Multi Center Outcome Study<br />USE AND EFFICACY OF TCP<br />(TriCalcium Phosphate)<br />By Jeff Freshour, Staci Lorimer and Laurie Holmes<br />
WHY USE GRAFTING MATERIAL?<br /><ul><li>Many medical situations call for a bone graft. Among them are fusions of the spine, fusions of the joints in the arms and legs, fractures, gaps in bones caused by trauma or infection, revision joint surgery and oral/maxillofacial surgery.
Americans suffer 5.6 million fractures a year, and surgeons perform nearly half a million bone graft operations annually. Bone grafts are second only to blood transfusions on the list of transplanted materials.
In a typical bone graft involving a fracture, bone or synthetic material is shaped by the surgeon to fit the affected area. It is then held in place with pins or screws that hold the healthy bone to the implanted material.
Bone grafts provide a framework into which the host bone can regenerate and heal. Bone cells weave into and through the porous microstructure of the implant. The implant provides a framework to support the new tissue, blood cells and soft tissue as they grow to connect fractured bone segments. Bone cells and living cells inside the graft may also stimulate growth of bone and other tissue. </li></li></ul><li>Where Is Grafting Material Used?<br />Foot and Ankle <br />Triple Arthrodesis<br />Traumatic Fx<br />Sub-Talar Fx<br />Tibial Plafond Fx<br />Lis Franc Fx<br />Foot Deformities<br />(congenital & degenerative)<br />
Where Grafting Material Used?<br />Upper Extremity Surgeries<br />Colles Fracture<br />Distal Radius Fracture<br />Both Bone Forearm Fracture<br />Supracondylar Humeral Fracture<br />Proximal Fracture<br />Clavicle Fracture<br />
CLINICAL TRIAL TRICALCIUM PHOSPHATE IN ORTHOPEDIC SURGERY C.H. Siebert; D.C. Wirtz; D. Gottschalk; and C. Niedhart <br />TCP implanted in 21 patients used in a variety of settings<br />1. Pelvic osteotomies in children<br />2. Filling of bone cysts or osseous defects <br />3. Dorsal spondylodesis <br />4. Grafting of pseudarthroses<br />Follow-up period was 6 to 18 months<br />
CLINICAL TRIAL TRICALCIUM PHOSPHATE IN ORTHOPEDIC SURGERY C.H. Siebert; D.C. Wirtz; D. Gottschalk; and C. Niedhart <br /><ul><li>The ß-TCP granules, when used as part of a compositegraft in combination with autologous bone, were completely resorbedafter an average period of 14 weeks, while the cubes required12 to 15 months. The more massive wedges have shown only a decreasein size and radio density. Due to the ability of the cubes andwedges to bear loads of up to 30 MPa, they were successfullyimplanted during pelvic osteotomies to augment or completelyreplace the bicortical grafts. Complications or foreign bodyreactions were not noted. The osseointegration was found tobe favorable for all forms.</li></li></ul><li>CLINICAL TRIAL - Conclusion<br /><ul><li>The use of synthetic bone substitutes will continueto increase. The combination of complete resorption, lack ofrisk of infection, and load sharing ability make the ß-tricalciumphosphate implants a valuable addition to the spectrum of bonereplacement products presently available. Their use in pediatricorthopedics could help avoid donor site morbidity includingcontour changes or growth disturbances, while providing a morestable graft. During the first phase of a prospective clinicaltrial, we have come to the conclusion, that the ß-tricalciumphosphate ceramics represent a real alternative to other bonesubstitutes.</li></li></ul><li>Surgical Treatment of Calcaneal Fractures with Use of β-Tricalcium Phosphate Ceramic GraftingSheng-Dan Jiang, MD, PhD; Lei-Sheng Jiang, MD, PhD; Li-Yang Dai, MD, PhDShanghai, China<br />Background - Internal fixation and grafting with sintered β-tricalcium phosphate (β-TCP) ceramic is alternative to bone grafting in the treatment of calcaneal fractures.<br />Methods - Seventy-four patients with intraarticular calcaneal fractures were treated with open reduction internal fixation and grafting with sintered β-TCP ceramic.<br />Results - All patients were followed for 15 months. Clinical results as assessed by the Maryland foot score were excellent 54.1%, good 37.8%, and fair in 8.1%. There was no statistical correlation between the severity of fracture and functional outcome in this series. All fractures healed.<br />Conclusion: These findings suggest that use of β-TCP combined with open reduction and internal fixation is an effective and safe method for the surgical treatment of intra-articular calcaneal fractures.<br />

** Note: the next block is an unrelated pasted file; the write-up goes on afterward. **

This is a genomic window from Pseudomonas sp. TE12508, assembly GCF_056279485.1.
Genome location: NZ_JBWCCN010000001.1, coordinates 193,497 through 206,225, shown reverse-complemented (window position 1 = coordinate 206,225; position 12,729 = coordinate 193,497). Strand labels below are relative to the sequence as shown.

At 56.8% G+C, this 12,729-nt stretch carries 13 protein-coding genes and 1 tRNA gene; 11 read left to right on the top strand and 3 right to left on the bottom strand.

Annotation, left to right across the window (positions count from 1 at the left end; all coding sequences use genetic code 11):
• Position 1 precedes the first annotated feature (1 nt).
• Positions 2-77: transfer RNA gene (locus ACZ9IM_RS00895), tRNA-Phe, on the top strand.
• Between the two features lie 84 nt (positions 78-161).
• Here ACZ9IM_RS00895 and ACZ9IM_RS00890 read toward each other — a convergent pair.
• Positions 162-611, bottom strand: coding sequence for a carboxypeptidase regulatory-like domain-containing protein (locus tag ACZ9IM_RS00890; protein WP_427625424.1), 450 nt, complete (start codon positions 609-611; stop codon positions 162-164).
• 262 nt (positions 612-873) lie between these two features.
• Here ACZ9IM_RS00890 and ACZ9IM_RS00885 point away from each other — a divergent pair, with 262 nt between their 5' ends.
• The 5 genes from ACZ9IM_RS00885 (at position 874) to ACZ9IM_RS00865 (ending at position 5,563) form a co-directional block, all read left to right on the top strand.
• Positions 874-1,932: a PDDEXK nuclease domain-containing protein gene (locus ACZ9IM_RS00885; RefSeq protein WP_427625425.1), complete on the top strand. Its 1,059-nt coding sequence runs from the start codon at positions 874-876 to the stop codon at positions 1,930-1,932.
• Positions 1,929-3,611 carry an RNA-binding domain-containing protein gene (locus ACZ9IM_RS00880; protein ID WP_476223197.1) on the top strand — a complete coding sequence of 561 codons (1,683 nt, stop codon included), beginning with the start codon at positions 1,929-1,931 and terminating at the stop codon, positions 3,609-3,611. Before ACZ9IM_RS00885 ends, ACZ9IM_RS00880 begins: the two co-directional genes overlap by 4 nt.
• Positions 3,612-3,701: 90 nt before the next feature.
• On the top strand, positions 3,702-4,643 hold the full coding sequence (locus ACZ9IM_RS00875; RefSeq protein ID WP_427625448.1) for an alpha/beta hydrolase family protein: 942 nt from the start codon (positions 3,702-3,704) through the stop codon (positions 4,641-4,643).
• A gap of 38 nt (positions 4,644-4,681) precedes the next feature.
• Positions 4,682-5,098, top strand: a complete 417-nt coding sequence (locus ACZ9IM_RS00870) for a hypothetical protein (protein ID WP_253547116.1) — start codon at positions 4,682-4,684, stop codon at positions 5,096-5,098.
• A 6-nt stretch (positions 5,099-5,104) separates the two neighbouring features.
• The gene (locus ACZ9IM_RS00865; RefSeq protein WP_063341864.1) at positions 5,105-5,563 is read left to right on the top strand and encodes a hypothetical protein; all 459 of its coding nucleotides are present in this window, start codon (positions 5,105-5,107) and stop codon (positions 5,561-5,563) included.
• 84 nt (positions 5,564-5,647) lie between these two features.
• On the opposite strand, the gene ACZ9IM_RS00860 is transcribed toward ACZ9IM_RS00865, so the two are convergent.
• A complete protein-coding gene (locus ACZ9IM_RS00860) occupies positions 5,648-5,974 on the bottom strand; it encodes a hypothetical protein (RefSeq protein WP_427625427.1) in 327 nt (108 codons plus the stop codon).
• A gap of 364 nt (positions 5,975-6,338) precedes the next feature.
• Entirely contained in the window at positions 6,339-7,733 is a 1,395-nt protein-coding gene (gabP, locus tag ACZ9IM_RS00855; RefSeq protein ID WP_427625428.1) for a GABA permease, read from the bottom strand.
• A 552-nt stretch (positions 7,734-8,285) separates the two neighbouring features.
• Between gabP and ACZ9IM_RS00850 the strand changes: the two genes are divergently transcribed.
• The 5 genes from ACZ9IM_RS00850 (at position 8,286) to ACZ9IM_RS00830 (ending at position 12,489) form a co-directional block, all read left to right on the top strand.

BioabsorbableTricalcium Phosphate Bone Cement Strengthens Fixation of Suture Anchors.Oshtory R, Lindsey DP, Giori NJ, Mirza FM.Department of Orthopedic Surgery,, San Francisco, CA, 94115, USA,<br /><ul><li>Background – Failure of suture anchor fixation in rotator cuff repair can occur at different interfaces. Prior studies show fixation at the bone-anchor interface can be augmented using polymethylmethacrylate (PMMA) cement, and screw fixation into bone can be strengthened using bioabsorbabletricalcium phosphate cement.
Methods – They used 10 matched pairs of cadaveric proximal humeri and implanted a metal screw-type suture anchor in one side and on the other side injected tricalcium phosphate cement into the anchor holes before anchor placement. They tested all specimens to failure using a ramped cyclic loading protocol.
Results - Tricalcium phosphate cement augmentation increased the final load to failure by 29% and the number of cycles to failure by 20%. Visual inspection confirmed that failure occurred at the cement-bone interface
Conclusion: Tricalcium phosphate cement appears to augment suture anchor fixation into bone, reducing the risk of anchor pullout and failure</li></li></ul><li>CONCLUSION<br />In conclusion the examination of a variety of multi-center studies involving the use of TRICALCIUM PHOSPHATE leads us to determine that bone growth and fusion rates increase in patients with healthy and osteoporotic bone.<br />